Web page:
4. I’m not the only one that has seen and believes in the points above. If all the mangers, employees and investors of Catalyst had lined up in opposition to my thoughts and opinions as outlined above, then I very much believe I would’ve backed away, feeling that my decisions were compromised. However, while some have left and/or decided they can no longer work with Catalyst, we still have a very strong team of investors, managers, employees and freelancers that supports the overall direction of trying to deal with what’s occurred while finding ways to move forward.
5. Considering how long I’ve been involved, and how much blood, sweat and tears I’ve given for Catalyst, I’ve seen a lot of “How can Randall continue to work with Loren?” I’ve obviously known the Colemans for a very, very long time and been involved intimately with the company from the day the idea was born 8 years ago. And after reviewing everything and doing some massive soul searching, I’ve made a personal decision that this was a terrible, terrible series of mistakes; I bear my own weight of guilt in this in that I didn’t pay better attention to the various red flags raised over the years that something wasn’t right. More importantly, I see in the Colemans every indication I need to see in order to make forgiveness seem appropriate. This falls into a “very personal” category, but it’s key to my point of view and if you’re trying to understand my decisions, it’s important you know this. While I may not be the usual image of an LDS church member that comes to most people’s mind, my faith is a bedrock; it is the only reason I’ve survived the stress of the last several months and especially last week. But if I see a person genuinely sorrowful over a mistake (regardless of the size of those mistakes), and see that same person trying hard to make the mistakes right, I personally have to forgive them. Just as this as been the most difficult personal and professional crises of my career, it has been one of the most difficult for my faith, as the rage has had to give way to compassion and forgiveness. Please note, however, that this point is 100% a personal decision, one that deals with whether I can keep a personal relationship with the Colemans. If none of the other points above existed, then I would’ve asked Loren to completely step away from the company and he and I would’ve solved our issues in private. However, those very points are exactly why I’ve stated I believe the Colemans should still intimately be involved with the company (though a host of checks and balance are in the process of being put into place) and why I can set aside my own personal anger and disappointment to try and move forward in what I believe is the best possible way to save the company and to save the games we all love to work on.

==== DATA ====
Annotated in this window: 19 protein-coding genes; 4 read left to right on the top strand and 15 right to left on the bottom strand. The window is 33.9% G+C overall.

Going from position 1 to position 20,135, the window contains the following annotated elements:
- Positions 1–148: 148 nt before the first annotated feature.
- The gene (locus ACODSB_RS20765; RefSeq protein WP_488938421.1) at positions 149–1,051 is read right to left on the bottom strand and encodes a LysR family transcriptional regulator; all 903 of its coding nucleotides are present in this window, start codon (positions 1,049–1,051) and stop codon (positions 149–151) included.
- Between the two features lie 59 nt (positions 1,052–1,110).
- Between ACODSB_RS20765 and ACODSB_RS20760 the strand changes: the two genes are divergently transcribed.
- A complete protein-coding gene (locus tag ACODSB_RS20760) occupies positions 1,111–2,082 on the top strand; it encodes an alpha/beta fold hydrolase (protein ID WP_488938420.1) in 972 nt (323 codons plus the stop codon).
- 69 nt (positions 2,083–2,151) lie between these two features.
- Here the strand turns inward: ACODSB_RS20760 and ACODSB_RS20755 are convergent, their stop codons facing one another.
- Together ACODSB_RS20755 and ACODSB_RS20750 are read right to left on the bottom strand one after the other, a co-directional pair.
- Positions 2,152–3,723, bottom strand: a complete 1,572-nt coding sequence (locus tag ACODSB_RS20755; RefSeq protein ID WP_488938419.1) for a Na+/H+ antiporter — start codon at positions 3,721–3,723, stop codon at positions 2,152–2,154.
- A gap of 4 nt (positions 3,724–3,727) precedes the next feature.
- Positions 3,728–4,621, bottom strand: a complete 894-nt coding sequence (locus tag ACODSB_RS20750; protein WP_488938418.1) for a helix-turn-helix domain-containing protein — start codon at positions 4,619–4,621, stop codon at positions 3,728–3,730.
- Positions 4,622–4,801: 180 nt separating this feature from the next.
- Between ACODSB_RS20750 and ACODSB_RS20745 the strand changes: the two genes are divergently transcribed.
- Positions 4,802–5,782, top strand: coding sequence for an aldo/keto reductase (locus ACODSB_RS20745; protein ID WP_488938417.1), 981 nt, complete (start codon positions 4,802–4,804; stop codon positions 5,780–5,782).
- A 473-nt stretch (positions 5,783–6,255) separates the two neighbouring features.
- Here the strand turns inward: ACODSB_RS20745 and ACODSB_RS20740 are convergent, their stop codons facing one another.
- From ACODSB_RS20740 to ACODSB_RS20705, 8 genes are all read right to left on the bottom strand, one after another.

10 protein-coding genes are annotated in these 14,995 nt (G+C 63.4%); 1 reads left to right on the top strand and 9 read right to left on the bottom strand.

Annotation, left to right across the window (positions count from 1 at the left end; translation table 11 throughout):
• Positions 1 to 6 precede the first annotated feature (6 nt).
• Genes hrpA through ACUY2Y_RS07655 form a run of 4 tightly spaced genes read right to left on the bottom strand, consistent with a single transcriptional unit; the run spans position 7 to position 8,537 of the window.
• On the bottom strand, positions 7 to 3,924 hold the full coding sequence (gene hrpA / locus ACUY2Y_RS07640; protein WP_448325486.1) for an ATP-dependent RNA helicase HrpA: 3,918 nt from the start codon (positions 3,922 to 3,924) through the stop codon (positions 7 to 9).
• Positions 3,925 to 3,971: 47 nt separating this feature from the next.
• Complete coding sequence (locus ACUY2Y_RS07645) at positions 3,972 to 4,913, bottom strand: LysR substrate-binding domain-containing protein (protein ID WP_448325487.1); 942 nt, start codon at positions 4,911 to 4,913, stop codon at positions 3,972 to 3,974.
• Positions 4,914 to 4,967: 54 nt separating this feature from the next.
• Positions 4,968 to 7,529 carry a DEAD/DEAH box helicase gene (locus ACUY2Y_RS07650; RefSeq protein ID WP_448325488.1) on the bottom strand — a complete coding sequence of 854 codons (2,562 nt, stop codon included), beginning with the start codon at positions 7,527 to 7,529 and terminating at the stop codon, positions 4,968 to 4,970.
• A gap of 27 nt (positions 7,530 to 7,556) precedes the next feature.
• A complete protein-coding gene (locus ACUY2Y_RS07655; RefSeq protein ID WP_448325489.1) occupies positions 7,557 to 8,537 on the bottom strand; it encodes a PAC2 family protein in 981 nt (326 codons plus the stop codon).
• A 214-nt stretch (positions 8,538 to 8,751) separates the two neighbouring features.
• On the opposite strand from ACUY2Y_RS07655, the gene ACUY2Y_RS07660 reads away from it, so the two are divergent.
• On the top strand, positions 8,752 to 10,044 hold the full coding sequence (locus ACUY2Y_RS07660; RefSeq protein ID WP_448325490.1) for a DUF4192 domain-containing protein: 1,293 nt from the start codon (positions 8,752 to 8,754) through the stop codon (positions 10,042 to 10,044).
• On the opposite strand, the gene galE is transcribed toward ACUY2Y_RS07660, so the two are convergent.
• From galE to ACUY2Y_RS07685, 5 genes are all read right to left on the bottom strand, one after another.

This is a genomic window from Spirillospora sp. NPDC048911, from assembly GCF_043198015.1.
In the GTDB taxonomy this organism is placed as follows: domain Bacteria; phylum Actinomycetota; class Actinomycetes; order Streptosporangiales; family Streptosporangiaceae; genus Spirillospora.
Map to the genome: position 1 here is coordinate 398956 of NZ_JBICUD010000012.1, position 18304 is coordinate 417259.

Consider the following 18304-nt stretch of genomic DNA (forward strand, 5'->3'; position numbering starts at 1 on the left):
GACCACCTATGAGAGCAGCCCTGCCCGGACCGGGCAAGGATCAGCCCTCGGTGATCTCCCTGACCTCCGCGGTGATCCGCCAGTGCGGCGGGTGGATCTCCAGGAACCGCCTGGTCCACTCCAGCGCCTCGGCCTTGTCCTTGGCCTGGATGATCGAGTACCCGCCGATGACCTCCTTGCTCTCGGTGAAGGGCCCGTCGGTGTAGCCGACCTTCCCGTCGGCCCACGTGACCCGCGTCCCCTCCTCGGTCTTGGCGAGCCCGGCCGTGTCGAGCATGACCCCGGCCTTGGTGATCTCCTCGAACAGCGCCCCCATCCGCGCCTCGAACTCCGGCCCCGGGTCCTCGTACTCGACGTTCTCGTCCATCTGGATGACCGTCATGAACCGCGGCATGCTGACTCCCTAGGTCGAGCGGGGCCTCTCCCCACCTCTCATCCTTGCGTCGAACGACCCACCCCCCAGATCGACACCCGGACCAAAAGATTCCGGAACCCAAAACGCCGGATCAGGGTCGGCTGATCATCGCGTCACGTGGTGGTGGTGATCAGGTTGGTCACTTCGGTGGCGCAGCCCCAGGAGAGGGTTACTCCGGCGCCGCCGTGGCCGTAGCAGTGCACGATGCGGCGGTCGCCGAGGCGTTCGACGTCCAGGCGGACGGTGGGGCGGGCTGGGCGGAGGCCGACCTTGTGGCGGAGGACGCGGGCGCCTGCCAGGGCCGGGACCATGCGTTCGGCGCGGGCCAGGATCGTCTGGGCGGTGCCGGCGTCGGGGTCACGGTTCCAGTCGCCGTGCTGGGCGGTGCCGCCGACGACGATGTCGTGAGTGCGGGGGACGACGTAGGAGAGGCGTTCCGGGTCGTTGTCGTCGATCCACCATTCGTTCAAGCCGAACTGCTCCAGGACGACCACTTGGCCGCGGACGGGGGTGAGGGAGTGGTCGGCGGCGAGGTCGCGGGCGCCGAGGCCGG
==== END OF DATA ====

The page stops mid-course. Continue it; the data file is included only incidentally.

I apologize for the length of the email and for the incredibly personal nature of it, but I felt it warranted. Ultimately each of you will need to ask yourselves whether you can still trust Catalyst to treat with you fairly and to pay the debts owed you, while ensuring that such debts do not pile up for the future. We’ve laid strong groundwork to do just that over the last week and GTS this week will give us the opportunity to further cements those plans.

We are also in the process of bringing on a new Bookkeeper who will continue the plan laid out by our previous Bookkeeper to send each of you a thorough audit of what our books show. This will allow us to ensure we’re not missing any work by anyone and will help us build a plan for how to start reducing the debt owed to each of you. However, the original plan called for that to go out by the end of March, but with the changing of the Bookkeeper that’s going to need to be middle to end of April.

I hope each of you will be willing to bear with us during this crisis and give us the chance to make this right. However, if you feel you cannot, I completely understand and of course wish you well. More importantly, even if you feel you cannot do future work for us, of course we still will work to pay the debts owed to you.

Thank you for your time and patience.

Randall N. Bills
Managing Developer
Catalyst Game Labs

Holy moley! Literally!

Let's get something straight:
"I’ve made a personal decision that this was a terrible, terrible series of mistakes" -Randal Bills

No. Let's be clear. A mistake is an action that is misguided. A series of mistakes is a crime. And not a victimless one either.


"I'm glad I could put a face on the situation, hopefully for everyone. But it isn't just me. It's the new dad with a baby and a mortgage who could use the money for medical bills. It's the single mom paying her way through school who could have really used the money for Christmas presents for her daughter. It's the man facing bankruptcy who just lost his job, and could have really used the money to make a few house payments until he found another job, as the bank threatened to take his house. It's the student who desperately wanted to go to GenCon and couldn't. It's the man who's been out of work for 6 months and can't pay rent. It's all the employees of CGL who took late paychecks, or skipped getting paid altogether, because they were told "the money isn't there."